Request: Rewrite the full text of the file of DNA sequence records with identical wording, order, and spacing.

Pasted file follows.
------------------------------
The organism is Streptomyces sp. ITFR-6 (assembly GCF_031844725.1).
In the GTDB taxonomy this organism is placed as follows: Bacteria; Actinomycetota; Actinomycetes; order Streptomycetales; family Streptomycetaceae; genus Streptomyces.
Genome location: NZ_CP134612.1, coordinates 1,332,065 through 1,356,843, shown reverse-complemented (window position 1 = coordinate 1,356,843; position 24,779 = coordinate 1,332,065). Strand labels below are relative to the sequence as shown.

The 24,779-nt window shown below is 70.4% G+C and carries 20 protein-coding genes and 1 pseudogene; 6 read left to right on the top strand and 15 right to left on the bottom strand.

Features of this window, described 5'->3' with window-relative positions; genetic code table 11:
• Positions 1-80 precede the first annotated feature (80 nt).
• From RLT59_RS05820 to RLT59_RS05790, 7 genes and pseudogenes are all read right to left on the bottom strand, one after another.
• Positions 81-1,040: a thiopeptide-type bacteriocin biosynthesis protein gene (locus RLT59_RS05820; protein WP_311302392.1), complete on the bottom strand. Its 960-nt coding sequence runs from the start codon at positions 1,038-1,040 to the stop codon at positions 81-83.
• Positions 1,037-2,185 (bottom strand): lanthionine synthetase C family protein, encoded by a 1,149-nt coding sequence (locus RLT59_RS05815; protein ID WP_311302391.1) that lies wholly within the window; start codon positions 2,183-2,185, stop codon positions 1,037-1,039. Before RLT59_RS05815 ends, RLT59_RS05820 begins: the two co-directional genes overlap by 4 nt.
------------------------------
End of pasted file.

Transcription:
The organism is Streptomyces sp. ITFR-6 (assembly GCF_031844725.1).
In the GTDB taxonomy this organism is placed as follows: Bacteria; Actinomycetota; Actinomycetes; order Streptomycetales; family Streptomycetaceae; genus Streptomyces.
Genome location: NZ_CP134612.1, coordinates 1,332,065 through 1,356,843, shown reverse-complemented (window position 1 = coordinate 1,356,843; position 24,779 = coordinate 1,332,065). Strand labels below are relative to the sequence as shown.

The 24,779-nt window shown below is 70.4% G+C and carries 20 protein-coding genes and 1 pseudogene; 6 read left to right on the top strand and 15 right to left on the bottom strand.

Features of this window, described 5'->3' with window-relative positions; genetic code table 11:
• Positions 1-80 precede the first annotated feature (80 nt).
• From RLT59_RS05820 to RLT59_RS05790, 7 genes and pseudogenes are all read right to left on the bottom strand, one after another.
• Positions 81-1,040: a thiopeptide-type bacteriocin biosynthesis protein gene (locus RLT59_RS05820; protein WP_311302392.1), complete on the bottom strand. Its 960-nt coding sequence runs from the start codon at positions 1,038-1,040 to the stop codon at positions 81-83.
• Positions 1,037-2,185 (bottom strand): lanthionine synthetase C family protein, encoded by a 1,149-nt coding sequence (locus RLT59_RS05815; protein ID WP_311302391.1) that lies wholly within the window; start codon positions 2,183-2,185, stop codon positions 1,037-1,039. Before RLT59_RS05815 ends, RLT59_RS05820 begins: the two co-directional genes overlap by 4 nt.